Annual Shareholders’ Meeting to be held on June 5, 2019 and in the exhibits to this Annual Report on Form 10-K to “Walmart Inc.,” “Wal-Mart Stores, Inc.,” “Walmart,” “the Company,” “our
Company,” “we,” “us” and “our” are to the Delaware corporation named “Wal-Mart Stores, Inc.” prior to February 1, 2018 and named “Walmart Inc.” commencing on February 1, 2018 and, except
where expressly noted otherwise or the context otherwise requires, that corporation’s consolidated subsidiaries.

PART
I
Cautionary
Statement
Regarding
Forward-Looking
Statements
This Annual Report on Form 10-K and other reports, statements, and information that Walmart Inc. (which individually or together with its subsidiaries, as the context otherwise requires, is referred to as
“we,” “Walmart” or the “Company”) has filed with or furnished to the Securities and Exchange Commission (“SEC”) or may file with or furnish to the SEC in the future, and prior or future public
announcements and presentations that we or our management have made or may make, include or may include, or incorporate or may incorporate by reference, statements that may be deemed to be
“forward-looking statements” within the meaning of Section 21E of the Securities Exchange Act of 1934, as amended (the “Act”), that are intended to enjoy the protection of the safe harbor for forward-
looking statements provided by the Act.

Nature of Forward-Looking Statements
Such forward-looking statements are not statements of historical facts, but instead express our estimates or expectations for our consolidated, or one of our segment’s, economic performance or results of
operations for future periods or as of future dates or events or developments that may occur in the future or discuss our plans, objectives or goals. These forward-looking statements relate to:

• the growth of our business or change in our competitive position in the future or in or over particular periods;
• the amount, number, growth, increase, reduction or decrease in or over certain periods, of or in certain financial items or measures or operating measures, including our earnings per share,

including as adjusted for certain items, net sales, comparable store and club sales, our Walmart U.S. operating segment’s eCommerce sales, liabilities, expenses of certain categories, expense
leverage, returns, capital and operating investments or expenditures of particular types, new store openings and investments in particular formats;

• investments and capital expenditures we will make and how certain of those investments and capital expenditures are expected to be financed;
• our increasing investments in eCommerce, technology, store remodels and other omni-channel customer initiatives, such as grocery pickup and delivery;
• volatility in currency exchange rates and fuel prices affecting our or one of our segments’ results of operations;
• the Company continuing to provide returns to shareholders through share repurchases and dividends, the use of share repurchase authorization over a certain period or the source of funding of a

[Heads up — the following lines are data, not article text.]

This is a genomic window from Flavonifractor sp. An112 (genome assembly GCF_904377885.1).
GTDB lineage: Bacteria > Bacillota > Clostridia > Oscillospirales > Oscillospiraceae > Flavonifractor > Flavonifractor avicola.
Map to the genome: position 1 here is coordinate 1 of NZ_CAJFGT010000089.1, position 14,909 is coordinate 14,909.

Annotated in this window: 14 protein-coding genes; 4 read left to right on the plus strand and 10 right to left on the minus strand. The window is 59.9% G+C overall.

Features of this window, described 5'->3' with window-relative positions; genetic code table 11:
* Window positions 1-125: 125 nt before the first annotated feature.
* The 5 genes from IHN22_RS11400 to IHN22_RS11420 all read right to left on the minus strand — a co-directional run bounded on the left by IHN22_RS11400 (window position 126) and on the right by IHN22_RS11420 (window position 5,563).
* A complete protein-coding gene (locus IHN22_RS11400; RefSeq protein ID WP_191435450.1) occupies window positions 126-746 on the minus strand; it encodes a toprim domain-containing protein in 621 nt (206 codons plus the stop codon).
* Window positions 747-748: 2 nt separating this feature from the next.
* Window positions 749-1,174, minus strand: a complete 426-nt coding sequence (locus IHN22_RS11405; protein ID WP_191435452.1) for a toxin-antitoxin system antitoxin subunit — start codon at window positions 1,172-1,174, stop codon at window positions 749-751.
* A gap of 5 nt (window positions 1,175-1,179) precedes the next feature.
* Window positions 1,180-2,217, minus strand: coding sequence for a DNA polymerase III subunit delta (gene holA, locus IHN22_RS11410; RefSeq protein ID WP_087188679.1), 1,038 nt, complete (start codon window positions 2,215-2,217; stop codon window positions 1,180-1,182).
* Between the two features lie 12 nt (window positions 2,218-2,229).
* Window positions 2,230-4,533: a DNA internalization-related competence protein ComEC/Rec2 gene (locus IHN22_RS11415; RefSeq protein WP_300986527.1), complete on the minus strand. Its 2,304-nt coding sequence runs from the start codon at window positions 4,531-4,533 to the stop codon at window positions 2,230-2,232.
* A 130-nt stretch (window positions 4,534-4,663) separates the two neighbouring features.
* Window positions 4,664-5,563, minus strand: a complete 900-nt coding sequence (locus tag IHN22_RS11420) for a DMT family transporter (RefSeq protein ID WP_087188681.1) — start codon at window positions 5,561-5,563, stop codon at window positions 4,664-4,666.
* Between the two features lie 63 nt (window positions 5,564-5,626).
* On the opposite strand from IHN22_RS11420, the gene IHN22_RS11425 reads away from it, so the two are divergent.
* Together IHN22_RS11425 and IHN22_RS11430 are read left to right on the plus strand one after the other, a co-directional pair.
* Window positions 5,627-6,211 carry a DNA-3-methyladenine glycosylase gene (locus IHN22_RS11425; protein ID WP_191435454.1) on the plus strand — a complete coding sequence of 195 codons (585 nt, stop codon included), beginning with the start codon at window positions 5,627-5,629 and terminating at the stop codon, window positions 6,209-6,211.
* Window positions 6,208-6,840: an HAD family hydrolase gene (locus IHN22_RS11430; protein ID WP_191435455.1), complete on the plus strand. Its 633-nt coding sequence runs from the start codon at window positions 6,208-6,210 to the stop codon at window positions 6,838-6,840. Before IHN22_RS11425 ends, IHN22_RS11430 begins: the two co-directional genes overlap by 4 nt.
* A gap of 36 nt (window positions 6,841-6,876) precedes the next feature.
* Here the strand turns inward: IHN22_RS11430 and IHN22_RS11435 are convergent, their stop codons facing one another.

certain portion of our share repurchases;
• our sources of liquidity, including our cash, continuing to be adequate or sufficient to fund and finance our operations, expansion activities, dividends and share repurchases, to meet our cash

needs and to fund our operations;
• the insignificance of ineffective hedges; and reclassification of amounts related to our derivatives;
• our effective tax rate for certain periods and the realization of certain net deferred tax assets and the effects of resolutions of tax-related matters;
• the effect of adverse decisions in, or settlement of, litigation or other proceedings or investigations to which we are subject;
• the effect on the Company’s results of operations or financial condition of the Company’s adoption of certain new, or amendments to existing, accounting standards; or
• our commitments, intentions, plans or goals related to the sustainability of our environment and supply chains, the promotion of economic opportunity or other societal initiatives.

Our forward-looking statements may also include statements of our strategies, plans and objectives for our operations, including areas of future focus in our operations, and the assumptions underlying
any of the forward-looking statements we make. The forward-looking statements we make can typically be identified by the use therein of words and phrases such as “aim,” “anticipate,” “believe,”
“could be,” “could increase,” “could occur,” “could result,” “continue,” “estimate,” “expansion,” “expect,” “expectation,” “expected to be,” “focus,” “forecast,” “goal,” “grow,” “guidance,” “intend,”
“invest,” “is expected,” “may continue,” “may fluctuate,” “may grow,” “may impact,” “may result,” “objective,” “plan,” “priority,” “project,” “strategy,” “to be,” “we’ll,” “we will,” “will add,” “will
allow,” “will be,” “will benefit,” “will change,” “will come in at,” “will continue,”

4

“will decrease,” “will grow,” “will have,” “will impact,” “will include,” “will increase,” “will open,” “will remain,” “will result,” “will stay,” “will strengthen,” “would be,” “would decrease” and “would
increase,” variations of such words or phrases, other phrases commencing with the word “will” or similar words and phrases denoting anticipated or expected occurrences or results.

Risks Factors and Uncertainties Affecting Our Business